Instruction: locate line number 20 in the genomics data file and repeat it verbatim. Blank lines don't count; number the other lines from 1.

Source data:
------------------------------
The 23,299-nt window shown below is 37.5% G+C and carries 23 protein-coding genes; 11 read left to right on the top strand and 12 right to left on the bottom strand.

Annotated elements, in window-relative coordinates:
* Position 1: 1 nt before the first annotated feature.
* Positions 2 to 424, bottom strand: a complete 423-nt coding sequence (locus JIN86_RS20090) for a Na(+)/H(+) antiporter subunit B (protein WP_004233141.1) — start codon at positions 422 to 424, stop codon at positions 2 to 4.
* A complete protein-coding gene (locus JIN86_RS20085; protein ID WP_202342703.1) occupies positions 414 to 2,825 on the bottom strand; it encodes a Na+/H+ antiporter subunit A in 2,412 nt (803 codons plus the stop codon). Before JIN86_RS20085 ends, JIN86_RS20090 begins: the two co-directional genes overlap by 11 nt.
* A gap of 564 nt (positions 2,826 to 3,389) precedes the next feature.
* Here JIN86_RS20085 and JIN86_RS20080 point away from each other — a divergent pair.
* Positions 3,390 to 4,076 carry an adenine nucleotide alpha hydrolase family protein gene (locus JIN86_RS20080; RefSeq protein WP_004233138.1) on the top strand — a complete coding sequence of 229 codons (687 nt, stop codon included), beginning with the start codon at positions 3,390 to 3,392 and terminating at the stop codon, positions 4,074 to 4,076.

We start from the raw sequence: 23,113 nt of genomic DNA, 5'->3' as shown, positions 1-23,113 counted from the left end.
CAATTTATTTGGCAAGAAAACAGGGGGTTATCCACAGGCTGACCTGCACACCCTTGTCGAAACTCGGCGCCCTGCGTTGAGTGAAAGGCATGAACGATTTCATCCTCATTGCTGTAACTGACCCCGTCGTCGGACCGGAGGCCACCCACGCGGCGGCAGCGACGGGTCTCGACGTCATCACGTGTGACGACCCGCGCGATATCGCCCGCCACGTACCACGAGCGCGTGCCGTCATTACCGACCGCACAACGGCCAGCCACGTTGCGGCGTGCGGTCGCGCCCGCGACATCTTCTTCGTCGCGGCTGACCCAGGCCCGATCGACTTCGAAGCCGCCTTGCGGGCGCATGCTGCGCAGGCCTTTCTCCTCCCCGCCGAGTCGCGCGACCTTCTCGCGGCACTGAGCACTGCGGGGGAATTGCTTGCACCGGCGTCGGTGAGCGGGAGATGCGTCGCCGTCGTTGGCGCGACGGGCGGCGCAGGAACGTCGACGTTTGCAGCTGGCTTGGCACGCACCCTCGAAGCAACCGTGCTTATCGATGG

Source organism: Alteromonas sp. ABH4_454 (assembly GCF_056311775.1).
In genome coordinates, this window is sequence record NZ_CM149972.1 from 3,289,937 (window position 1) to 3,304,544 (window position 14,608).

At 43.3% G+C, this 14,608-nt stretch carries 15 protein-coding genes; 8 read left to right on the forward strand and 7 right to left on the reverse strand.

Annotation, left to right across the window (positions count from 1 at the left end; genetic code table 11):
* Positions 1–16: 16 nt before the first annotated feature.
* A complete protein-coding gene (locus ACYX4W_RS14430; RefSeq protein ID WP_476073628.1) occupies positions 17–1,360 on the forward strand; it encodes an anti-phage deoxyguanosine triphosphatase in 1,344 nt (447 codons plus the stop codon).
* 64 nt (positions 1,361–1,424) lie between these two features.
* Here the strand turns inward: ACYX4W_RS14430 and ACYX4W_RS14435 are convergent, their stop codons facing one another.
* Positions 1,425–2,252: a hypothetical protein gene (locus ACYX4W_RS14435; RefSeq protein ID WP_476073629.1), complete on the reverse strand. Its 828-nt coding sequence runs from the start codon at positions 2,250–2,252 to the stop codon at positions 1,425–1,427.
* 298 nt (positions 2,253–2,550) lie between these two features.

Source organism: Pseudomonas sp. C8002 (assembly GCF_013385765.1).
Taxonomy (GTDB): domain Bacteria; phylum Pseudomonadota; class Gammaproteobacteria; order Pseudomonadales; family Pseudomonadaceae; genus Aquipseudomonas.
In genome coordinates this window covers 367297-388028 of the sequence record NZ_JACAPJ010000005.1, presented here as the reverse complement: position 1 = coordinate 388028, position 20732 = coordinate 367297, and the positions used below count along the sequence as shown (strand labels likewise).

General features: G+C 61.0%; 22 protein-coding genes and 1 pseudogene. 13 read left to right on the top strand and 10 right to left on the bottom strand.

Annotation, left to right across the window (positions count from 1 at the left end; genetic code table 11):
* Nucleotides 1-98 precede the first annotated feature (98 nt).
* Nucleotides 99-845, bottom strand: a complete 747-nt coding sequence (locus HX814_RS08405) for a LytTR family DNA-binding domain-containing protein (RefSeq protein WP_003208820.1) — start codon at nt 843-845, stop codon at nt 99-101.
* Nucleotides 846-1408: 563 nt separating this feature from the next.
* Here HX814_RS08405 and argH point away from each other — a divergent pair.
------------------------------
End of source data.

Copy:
* 298 nt (positions 2,253–2,550) lie between these two features.